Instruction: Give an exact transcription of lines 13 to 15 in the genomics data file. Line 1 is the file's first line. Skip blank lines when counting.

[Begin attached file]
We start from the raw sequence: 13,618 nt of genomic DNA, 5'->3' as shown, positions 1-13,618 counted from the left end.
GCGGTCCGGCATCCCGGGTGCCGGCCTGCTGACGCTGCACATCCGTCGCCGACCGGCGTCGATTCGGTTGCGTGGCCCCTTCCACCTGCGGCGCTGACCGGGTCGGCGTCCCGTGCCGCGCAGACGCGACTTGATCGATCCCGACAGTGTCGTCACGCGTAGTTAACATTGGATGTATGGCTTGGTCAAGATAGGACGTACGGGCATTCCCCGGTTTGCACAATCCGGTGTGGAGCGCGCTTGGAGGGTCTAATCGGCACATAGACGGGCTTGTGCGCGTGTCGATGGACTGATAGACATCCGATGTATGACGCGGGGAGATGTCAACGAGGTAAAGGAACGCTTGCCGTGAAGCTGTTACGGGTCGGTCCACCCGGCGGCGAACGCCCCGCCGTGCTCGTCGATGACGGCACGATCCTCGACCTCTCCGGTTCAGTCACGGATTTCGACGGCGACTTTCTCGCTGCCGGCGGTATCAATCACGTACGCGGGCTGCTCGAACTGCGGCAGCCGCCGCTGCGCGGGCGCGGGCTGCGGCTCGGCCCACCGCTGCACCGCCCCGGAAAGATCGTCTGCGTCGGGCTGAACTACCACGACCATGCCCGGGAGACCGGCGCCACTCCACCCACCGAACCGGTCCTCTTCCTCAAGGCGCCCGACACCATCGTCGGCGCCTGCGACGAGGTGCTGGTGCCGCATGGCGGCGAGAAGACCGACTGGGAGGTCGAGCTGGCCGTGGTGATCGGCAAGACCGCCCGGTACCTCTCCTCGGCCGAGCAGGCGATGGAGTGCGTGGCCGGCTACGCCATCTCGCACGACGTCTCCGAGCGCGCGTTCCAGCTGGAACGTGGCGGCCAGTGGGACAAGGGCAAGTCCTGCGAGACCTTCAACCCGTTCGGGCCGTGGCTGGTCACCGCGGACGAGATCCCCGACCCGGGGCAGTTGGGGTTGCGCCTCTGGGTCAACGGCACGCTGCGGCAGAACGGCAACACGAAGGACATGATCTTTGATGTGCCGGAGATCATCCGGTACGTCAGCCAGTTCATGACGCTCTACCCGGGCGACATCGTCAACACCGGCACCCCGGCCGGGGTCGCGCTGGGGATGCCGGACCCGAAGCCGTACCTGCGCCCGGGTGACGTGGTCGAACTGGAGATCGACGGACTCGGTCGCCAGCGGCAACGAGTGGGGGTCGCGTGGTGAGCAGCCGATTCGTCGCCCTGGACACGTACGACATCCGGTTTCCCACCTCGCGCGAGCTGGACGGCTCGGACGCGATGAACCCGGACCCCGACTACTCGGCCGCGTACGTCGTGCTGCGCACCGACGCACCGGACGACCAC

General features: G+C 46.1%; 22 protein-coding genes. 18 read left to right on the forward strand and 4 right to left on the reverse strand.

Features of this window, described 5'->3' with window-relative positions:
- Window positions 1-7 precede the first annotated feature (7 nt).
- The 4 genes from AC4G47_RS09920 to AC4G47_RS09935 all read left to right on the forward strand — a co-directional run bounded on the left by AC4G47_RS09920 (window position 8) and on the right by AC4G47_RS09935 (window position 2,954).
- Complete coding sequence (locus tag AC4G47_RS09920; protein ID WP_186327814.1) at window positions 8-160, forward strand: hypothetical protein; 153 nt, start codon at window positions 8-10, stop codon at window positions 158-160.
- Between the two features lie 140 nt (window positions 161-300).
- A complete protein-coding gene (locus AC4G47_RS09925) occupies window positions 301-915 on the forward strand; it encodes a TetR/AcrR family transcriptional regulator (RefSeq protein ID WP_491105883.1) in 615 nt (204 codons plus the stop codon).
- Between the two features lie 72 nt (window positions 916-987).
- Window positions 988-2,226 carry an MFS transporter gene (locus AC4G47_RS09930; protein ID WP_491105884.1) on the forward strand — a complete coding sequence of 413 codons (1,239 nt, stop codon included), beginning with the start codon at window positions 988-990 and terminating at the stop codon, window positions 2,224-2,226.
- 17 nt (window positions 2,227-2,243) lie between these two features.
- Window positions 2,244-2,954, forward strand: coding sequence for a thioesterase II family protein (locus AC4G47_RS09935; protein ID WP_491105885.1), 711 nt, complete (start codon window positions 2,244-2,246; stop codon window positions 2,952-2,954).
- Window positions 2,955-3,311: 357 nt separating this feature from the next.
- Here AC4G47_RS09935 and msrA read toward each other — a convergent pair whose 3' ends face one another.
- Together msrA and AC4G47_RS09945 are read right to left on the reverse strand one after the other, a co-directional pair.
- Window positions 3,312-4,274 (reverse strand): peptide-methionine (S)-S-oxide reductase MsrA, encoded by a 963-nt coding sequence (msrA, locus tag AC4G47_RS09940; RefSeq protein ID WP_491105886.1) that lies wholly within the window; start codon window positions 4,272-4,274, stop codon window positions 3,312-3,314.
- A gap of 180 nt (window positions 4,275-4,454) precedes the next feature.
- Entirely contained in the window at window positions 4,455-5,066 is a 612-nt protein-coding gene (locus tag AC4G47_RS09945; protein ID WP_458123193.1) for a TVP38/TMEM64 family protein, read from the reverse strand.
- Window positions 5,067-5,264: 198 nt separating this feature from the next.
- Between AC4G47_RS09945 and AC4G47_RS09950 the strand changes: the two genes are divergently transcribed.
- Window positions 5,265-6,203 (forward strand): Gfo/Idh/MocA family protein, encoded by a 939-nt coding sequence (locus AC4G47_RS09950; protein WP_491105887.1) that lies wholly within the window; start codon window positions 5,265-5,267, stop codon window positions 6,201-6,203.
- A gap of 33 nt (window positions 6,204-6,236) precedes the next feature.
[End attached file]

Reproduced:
- Window positions 2,244-2,954, forward strand: coding sequence for a thioesterase II family protein (locus AC4G47_RS09935; protein ID WP_491105885.1), 711 nt, complete (start codon window positions 2,244-2,246; stop codon window positions 2,952-2,954).
- Window positions 2,955-3,311: 357 nt separating this feature from the next.
- Here AC4G47_RS09935 and msrA read toward each other — a convergent pair whose 3' ends face one another.